Europe dominates the global league table for skilled workers with 14 of the top 25 countries, four from Asia two from the Middle East but none from North and South America, according to the World Economic Forum’s 2018 global competitiveness report.
Topping the list is Finland with a score of 87.3 followed closely by Switzerland with a score of 87.3 and the United States with 86.3.
The Philippines lags behind its peers in Asia and ranked 56th with a score of 62.1. Hong Kong, Singapore and Taiwan 19th, 20th and 21st respectively after Estonia, lead the Asian region.
The World Economic Forum’s 2018 global competitiveness report ranks the labor forces of different countries based on skills.
According to the World Economic Forum’s report, education is a key part of producing and maintaining a highly skilled workforce.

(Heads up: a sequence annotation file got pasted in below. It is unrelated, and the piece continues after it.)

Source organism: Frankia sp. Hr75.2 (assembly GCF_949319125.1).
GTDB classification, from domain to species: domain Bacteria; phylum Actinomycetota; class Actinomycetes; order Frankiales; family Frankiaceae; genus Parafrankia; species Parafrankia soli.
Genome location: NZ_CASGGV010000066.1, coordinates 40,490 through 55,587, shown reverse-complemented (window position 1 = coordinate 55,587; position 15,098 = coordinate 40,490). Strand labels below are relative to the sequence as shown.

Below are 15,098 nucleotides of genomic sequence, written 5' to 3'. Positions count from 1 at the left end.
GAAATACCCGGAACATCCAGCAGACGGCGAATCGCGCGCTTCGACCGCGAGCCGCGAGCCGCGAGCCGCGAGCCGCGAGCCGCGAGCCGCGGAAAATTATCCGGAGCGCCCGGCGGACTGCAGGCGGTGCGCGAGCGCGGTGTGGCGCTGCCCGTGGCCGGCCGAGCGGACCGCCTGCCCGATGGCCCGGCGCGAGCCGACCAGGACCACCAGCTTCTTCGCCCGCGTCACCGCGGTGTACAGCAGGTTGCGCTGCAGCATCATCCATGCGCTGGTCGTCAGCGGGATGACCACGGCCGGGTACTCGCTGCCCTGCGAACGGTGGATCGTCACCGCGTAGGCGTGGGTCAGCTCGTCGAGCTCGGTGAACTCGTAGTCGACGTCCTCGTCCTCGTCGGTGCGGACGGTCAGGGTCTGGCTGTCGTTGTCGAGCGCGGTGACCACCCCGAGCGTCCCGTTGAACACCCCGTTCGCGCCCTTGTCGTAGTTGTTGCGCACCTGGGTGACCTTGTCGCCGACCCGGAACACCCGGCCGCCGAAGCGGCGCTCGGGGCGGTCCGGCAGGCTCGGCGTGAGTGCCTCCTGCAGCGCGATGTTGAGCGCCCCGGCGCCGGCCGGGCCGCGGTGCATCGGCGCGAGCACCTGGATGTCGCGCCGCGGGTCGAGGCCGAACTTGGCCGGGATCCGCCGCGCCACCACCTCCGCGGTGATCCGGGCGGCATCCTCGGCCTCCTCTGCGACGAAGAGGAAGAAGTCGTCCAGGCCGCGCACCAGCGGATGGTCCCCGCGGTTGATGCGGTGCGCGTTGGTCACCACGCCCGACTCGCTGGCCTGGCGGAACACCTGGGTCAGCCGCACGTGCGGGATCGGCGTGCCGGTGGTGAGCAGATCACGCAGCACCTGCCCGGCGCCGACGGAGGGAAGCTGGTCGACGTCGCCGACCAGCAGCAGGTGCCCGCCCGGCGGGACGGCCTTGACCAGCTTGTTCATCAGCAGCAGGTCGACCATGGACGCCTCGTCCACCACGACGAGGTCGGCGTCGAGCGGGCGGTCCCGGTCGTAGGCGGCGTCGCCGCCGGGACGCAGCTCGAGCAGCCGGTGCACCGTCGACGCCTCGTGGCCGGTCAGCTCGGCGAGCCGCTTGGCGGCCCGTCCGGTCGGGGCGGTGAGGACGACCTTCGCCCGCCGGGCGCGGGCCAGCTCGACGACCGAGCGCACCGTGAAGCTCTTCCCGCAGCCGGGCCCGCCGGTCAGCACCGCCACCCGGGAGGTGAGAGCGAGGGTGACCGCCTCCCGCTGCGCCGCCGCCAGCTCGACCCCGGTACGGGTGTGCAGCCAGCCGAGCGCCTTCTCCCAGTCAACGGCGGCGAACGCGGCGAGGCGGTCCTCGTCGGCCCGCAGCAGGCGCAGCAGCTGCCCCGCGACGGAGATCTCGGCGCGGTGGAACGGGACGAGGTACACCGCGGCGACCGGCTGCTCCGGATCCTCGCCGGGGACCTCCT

The WEF publishes the rankings every year based on several indicators, including institutions, infrastructure, higher education and training, and labor market efficiency.
An official from the Department of Labor and Employment, who asked anonymity for he is not authorized to speak, said the DOLE has acknowledged the WEF ranking and the government is taking steps to address the “vital” issues being faced by the country, particularly education.
The DOLE official declined to elaborate more on the issue.
The WEF report said Finland comes top of the global league table on the back of high rankings for almost all measures of education, skills and training and for all age groups.
The country is best in the world for the quality of primary schools, youth literacy rates, and the ease with which businesses can find skilled workers.
In Asia, Japan has both the world’s highest education and skills. It also has the world’s highest rate for tertiary education of its working age population, according to WEF report.